Senator Scott, they say representation matters. It is a slogan that has now, more than ever become more prevalent with greater meaning. However, you sometimes have to wonder who that representation is for. Back in April the State of The Union was delivered, however, was more attention paid to the Republican response to President Biden’s address that the actual address from the black community, but why is that. The simple answer, representation. In that response we saw a Black Republican Senator from a Southern Republican state represent himself as strictly a politician, maneuvering himself into position that favors his political agenda. There are many reasons why he was given the proverbial “side-eye” from the Black community when it was announced that he would give the response, because to the Black community two words that don’t go together are Black and Republican. We assumed, that before the response was even given that it would not be in line with what “we” believed. What was at issue was not his political party, but strictly his position, his stance. There was a “line in the sand” drawn, and he chose his side. With the response he assured everyone who witnessed it that partisanship won out over common sense.
I will not call the Senator names or assume the nature from which he drew his comments. I will however, through this response only hope that the Senator indeed understands that representation matters. He is indeed representing his party, but also representing for the little black boy from a single parent household that anything is possible. Senator Scott, please understand that it is perfectly acceptable to be the new face of the Republican Party after the turmoil of the past 5 years, but not at the expense of common sense and self-respect. Senator Scott you have introduced and sponsored a number of pieces of legislation aimed at curbing racism in America but stated in your response that “America is not a racist country”. Senator Scott, you are correct, America as a whole is not a racist country, but racism still exists and is still an issue, which you obviously know by some of your actions in Congress. There is not a referendum specifically on the Senator, but on the platform from which he chose to make his stand. The people in your party don’t see you as there equal but as a bridge to the black vote. A way to make the Black Republican voter not seem like an outcast and more like a new wave in political ideals. Not because the plight of the Black Republican is understood by the Republicans in power, but to help stave off a so called “blue wave”. An attempt to revive a Republican Party that was fractured by Donald Trump who failed to lead and only succeeded in ensuring chaos, which was enabled by the vast majority of Republicans. Senator Scott, I am here to inform you that you can have it both ways, you can stand by the morals which you seem to believe your party still has while ensuring you are not used as a pawn in a political chess match.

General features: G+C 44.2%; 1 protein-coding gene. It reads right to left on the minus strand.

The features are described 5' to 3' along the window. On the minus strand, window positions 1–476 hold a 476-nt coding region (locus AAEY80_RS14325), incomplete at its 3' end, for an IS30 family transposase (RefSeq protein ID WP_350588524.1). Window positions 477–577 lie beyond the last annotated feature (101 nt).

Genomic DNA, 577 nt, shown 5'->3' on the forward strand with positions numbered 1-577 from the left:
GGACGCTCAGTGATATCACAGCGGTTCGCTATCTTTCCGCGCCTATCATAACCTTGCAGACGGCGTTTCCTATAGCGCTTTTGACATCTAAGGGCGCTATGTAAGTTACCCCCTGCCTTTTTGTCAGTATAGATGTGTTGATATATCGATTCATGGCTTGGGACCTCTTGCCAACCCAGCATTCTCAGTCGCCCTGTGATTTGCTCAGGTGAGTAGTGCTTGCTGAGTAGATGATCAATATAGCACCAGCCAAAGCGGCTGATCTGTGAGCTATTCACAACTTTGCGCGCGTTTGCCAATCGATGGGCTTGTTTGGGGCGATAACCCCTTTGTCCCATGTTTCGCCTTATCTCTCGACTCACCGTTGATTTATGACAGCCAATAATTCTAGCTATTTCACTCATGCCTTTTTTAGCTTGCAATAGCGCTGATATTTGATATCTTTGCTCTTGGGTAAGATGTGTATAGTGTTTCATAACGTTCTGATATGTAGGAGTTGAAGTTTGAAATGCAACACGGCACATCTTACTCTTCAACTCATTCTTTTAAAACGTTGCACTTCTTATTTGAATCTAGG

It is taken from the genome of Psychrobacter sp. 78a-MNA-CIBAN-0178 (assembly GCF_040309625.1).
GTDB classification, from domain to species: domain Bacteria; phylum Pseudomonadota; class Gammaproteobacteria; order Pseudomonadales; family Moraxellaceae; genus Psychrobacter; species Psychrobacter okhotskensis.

I originally wrote this opinion immediately after the Address but I held off with the hopes that with a new administration Senator Scott would push to distance himself from the policies of a party that do not have the best interest of his constituents at heart. What made me decide to publish was the fact that Senator Scott decided to side with his Party in voting against the infrastructure bill. A bill that would have clearly benefited his state. So with this, I ask the question, who is Tim Scott representing, because it clearly cannot be the people who voted him into office. Your loyalty should be to the people, not the party.